“Can I do this?” he thought. His terrified mind told him yes and no. Yes, he had to get out of there. No, because it was too tight. He didn’t know what to do. What he heard in the darkness made his decision for him. He could hear water trickling somewhere close. He knew there had to be downed electrical wiring among the debris. He didn’t want to be near it if the water reached it.

He was afraid. As scared as he had ever been. What if he couldn’t do this? Would he die down here? Trying to clear his mind was almost impossible.

He put the small flashlight in his mouth, laid flat on the floor, and stuck his head under the rack. His arms were fully extended ahead of him as he began. He was able to grab a rack leg, shelf, or box to help him pull himself forward. He was able to use his feet to help push himself ahead.

It was tight, incredibly tight. he could feel his back rub against the bottom shelf. Keeping a tight grip on the flashlight, he was able to see where he was going. It was a slow process. It didn’t help matters that the building was making terrible sounds. It creaked and moaned as it shifted over him.

He was under the third rack when it happened. One moment he was moving, and the next he was caught. He couldn’t go forward or back up.

“What in the world happened?” he cried.

Panic, sheer panic set in. He jerked, pulled as hard as he could. He couldn’t move. The crawl space was too tight for him to rotate his arms backward to see what was holding him.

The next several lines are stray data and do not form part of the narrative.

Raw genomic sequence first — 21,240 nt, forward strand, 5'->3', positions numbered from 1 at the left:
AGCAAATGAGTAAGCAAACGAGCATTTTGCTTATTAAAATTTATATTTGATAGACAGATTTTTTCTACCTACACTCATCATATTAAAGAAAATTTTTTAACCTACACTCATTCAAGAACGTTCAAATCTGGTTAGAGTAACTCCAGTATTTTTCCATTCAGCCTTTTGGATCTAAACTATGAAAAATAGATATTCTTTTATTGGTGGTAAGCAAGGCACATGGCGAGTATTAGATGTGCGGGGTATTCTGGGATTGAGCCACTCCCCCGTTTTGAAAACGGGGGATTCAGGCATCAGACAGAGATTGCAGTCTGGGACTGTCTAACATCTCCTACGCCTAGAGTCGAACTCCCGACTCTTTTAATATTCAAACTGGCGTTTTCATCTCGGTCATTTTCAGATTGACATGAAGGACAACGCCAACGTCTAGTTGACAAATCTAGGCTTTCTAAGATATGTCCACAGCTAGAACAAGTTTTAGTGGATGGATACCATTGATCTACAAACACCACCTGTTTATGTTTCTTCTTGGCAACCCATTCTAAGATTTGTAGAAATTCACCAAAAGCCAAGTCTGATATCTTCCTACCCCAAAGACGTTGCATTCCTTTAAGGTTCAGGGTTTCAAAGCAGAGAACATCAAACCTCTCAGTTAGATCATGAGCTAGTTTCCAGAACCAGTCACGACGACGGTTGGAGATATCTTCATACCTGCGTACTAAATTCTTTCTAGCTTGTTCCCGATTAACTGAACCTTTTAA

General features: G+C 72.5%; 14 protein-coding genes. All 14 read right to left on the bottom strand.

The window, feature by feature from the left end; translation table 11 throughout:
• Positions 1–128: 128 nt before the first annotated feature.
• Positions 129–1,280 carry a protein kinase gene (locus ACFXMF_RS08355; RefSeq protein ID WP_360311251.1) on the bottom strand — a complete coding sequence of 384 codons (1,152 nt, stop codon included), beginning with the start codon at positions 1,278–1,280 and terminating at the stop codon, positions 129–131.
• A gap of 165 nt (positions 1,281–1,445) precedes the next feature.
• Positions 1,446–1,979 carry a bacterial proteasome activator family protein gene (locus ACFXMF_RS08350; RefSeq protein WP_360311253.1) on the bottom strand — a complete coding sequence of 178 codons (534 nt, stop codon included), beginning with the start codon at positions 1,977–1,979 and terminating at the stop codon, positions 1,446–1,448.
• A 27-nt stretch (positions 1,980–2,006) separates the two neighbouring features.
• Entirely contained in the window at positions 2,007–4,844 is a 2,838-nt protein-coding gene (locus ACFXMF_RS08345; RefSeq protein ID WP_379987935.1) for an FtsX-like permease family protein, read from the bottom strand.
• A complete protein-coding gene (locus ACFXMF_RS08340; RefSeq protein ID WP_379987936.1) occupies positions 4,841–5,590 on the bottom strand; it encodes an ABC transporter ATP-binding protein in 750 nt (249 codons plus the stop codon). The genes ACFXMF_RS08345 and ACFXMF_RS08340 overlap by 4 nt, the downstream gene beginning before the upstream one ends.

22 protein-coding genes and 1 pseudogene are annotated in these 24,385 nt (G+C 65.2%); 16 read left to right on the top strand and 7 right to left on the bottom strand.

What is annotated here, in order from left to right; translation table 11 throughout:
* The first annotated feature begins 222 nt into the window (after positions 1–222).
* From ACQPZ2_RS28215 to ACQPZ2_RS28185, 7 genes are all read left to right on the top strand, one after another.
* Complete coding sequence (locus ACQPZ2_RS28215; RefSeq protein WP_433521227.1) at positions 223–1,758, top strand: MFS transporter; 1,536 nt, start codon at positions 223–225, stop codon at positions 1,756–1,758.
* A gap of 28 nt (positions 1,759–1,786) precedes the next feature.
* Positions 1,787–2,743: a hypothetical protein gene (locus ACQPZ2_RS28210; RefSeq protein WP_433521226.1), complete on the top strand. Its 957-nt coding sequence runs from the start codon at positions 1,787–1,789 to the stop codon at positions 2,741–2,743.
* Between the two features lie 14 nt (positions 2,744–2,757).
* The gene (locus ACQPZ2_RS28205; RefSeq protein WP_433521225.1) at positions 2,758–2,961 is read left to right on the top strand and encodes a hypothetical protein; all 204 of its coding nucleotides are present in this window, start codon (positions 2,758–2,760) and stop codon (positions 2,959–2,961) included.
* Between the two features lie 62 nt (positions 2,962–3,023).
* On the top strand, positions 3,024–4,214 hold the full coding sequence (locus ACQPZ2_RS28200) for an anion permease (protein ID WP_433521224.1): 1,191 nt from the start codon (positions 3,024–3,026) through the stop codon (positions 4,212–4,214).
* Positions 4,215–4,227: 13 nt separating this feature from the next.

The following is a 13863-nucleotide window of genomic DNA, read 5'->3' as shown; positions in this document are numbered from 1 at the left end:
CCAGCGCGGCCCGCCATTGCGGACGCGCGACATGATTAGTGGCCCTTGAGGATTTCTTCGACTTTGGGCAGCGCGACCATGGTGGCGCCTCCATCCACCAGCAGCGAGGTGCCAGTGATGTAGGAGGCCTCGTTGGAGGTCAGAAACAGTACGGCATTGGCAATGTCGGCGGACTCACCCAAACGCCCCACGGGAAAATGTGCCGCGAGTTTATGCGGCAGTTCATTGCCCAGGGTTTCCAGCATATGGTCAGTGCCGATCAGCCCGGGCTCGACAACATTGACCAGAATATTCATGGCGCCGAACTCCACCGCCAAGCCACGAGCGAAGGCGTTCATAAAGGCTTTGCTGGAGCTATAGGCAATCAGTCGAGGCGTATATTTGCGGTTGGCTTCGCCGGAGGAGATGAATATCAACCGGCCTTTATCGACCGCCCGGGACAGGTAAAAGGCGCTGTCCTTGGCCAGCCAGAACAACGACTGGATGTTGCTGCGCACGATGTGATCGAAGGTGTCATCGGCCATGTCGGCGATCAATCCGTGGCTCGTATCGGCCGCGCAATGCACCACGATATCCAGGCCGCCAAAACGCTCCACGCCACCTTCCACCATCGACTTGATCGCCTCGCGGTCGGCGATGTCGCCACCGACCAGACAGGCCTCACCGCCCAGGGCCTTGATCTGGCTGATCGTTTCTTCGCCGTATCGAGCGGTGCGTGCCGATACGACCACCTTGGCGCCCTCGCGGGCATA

“Oh no! What am I gonna do?” he cried.

Unbeknownst to him, his belt loop had gotten caught on a piece of metal protruding between the wire rack's shelf slats. As he pulled it had poked a hole in his pants and had become firmly impaled. He could feel its sharp edge against his back. It would take a knife to cut it free.

Frank was in trouble. His heart rate jumped to heart attack proportions, and he began hyperventilating. Sweat dripped off the end of his nose, and he lost control of his bowels. His skin became clammy and he tried not to pass out. He began to cry.

As he lay there, he could feel his stomach and legs getting wet. Lowering his face to the floor, he tentatively stuck out his tongue and tasted the liquid. To his relief, it was water instead of gas or oil. The longer he lay there he came to the realization that he was in big trouble. The water level kept slowly rising. Ever so slowly it crept up his body, covering his pants and sides. When it reached his shoulders he had to turn his head sideways and try to tilt it upwards. Slowly it came up his neck, then his chin, until he was gasping for air and blowing bubbles. By the time it reached his eyes Frank was dead, his lifeless eyes staring off into oblivion.

Now he was confined in a place far worse. Again it was total darkness and he was burning in an invisible flame. He had traded his place, from under that rack, for eternal confinement in Hell. Claustrophobic he was and would be for eternity. 

February 11, 2021

Photo courtesy of Pixabay